It seems like all the best food and drink to come out of Italy starts with “p”—pizza, pasta, prosciutto, Parmesan, Prosecco. That last one is Italy’s most popular version of bubbly, sparkling wine.
Prosecco is often compared to Champagne, which is considered to be the benchmark of sparkling wine. So what differentiates them? Prosecco is produced in the Prosecco region of Italy, while Champagne is from Champagne, France. Groundbreaking, huh?
Here are some less evident distinctions: Proseccco is made using primarily Glera grapes in the Charmat, or tank method, which involves a secondary fermentation in stainless steel autoclaves. Champagne production is more involved and takes more time, thus commanding a higher price point. Champagne permits the use of Chardonnay, Pinot Noir, and Pinot Meunier grapes. Production requires a secondary fermentation in the bottle, known as the Methode Traditional. The difference in production results in a different bubble experience. Champagne is bottled at a minimum of 6 atmospheres of pressure, resulting in pinprick, consistent bubbles, while Prosecco can be made at as low as 1 atmosphere. This lower pressure makes for a more frothy bubble that dissipates more easily. If you’re bored, imagine I’m describing this animatedly and with accompanying hand motions!
So what about the taste? Prosecco is a fruit-bomb. It can have notes of peach, apple, pear, melon, and cream, combined with intense floral aromas. Champagne tastes more of citrus, almond, and brioche.
Now that you’re convinced that you’re in need of a glass of Italian magic, here are some bottles to get you started. Pair it with any of those other the famous Italian “p”s—particularly, prosciutto and Parmigiano-Reggiano.
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Adami Garbèl Brut Prosecco
The 13 grams of residual sugar in this bottle place it in between the styles of brut and extra dry, making it a very versatile Prosecco— ideal as a casual sipper or celebratory toast. This light and crisp baby makes an ideal pairing with seafood antipasti.
La Marca Prosecco
I’ve seen it. You’ve seen it. This Tiffany-blue label is everywhere— but deservedly. Citrus and honeysuckle shine in this crisp, refreshing bubbly with subtle sweetness.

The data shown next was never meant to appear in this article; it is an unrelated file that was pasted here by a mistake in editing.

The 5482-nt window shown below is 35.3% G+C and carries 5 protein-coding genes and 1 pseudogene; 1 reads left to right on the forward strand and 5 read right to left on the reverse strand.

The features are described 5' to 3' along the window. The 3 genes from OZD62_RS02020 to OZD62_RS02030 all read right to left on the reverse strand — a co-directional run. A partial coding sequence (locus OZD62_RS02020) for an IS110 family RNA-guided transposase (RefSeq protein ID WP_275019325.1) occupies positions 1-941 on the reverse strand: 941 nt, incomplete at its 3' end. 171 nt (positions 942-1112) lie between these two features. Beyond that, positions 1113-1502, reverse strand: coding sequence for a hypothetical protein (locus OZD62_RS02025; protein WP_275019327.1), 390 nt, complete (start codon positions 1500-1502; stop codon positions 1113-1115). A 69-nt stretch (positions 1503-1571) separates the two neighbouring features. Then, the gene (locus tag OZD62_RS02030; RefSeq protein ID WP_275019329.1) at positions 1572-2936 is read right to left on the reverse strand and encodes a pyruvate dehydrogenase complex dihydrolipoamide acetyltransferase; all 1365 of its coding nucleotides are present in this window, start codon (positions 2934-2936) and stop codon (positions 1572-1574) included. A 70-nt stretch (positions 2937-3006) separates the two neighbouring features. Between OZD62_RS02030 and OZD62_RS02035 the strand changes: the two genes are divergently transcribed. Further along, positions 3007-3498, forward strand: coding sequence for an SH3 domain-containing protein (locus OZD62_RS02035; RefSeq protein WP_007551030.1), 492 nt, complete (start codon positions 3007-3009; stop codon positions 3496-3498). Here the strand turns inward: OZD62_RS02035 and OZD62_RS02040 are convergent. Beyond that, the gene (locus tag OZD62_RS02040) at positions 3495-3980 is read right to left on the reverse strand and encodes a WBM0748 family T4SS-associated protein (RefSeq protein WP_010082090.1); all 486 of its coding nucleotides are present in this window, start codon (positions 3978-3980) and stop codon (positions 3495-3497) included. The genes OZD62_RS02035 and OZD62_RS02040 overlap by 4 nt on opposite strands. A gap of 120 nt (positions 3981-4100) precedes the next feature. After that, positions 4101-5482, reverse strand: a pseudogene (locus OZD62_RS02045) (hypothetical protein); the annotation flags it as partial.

Giuliana Rancic, the former E! host with the never-ending smile, teamed up with top winemakers to create her favorite celebratory wine. Your smile will be as bright as hers when you take a sip of this fruity, velvety Prosecco.
Cinzano Sparkling Wine Prosecco
The Cinzano family has over 260 years of expertise in the wine biz. I think it’s safe to say they’ve perfected their craft. This historic bottle is lively in a flute, but works beautifully in an Aperol spritz if you’re feeling jazzy.
Yes—Bocelli, as in Andrea Bocelli, the one who Celine Dion has spoken of saying, “if God would have a singing voice, he must sound a lot like Andrea Bocelli.” His family has been making wine for three generations. Must I state the obvious? You need to grab a bottle of Bocelli and sip it while listening to Bocelli.
A quintessential bottle. Peaches and pears waft to the forefront of this delicate, clean bubbly. Reach for this guy when you’re hankering for pizza and need something to sip with it.
Carpené Malvolti Prosecco Superiore Conegliano Valdobbiadene
This Prosecco gets a little more complex with tempting notes of tropical fruits mingling with the more typical orchard fruit ones. A touch of toasted brioche suggest a bit of richness in the glass.
Santa Margherita Prosecco Superiore
Santa Margherita Winery has been dedicated to creating Prosecco for decades. They have accomplished elegance and finesse in these bubbles with aromas of bright lemon.
Mionetto Prosecco Valdobbiadene Superiore
One Vivino user, Brendan Gotch described this beauty writing, “Sweet like the song of the bluebird of spring, but not saccharine. Fruits comin out my ears in this sparkler. Elegante.” And we truly couldn’t beat that description.
Stellina di Notte Prosecco 2011
The delicate bubbles of this wine lift fruity aromas of pear, melon, and lemon straight to the nose. A light body, sprinkle of sugar, and lovely hint of minerality make for a superb Prosecco at an affordable price.
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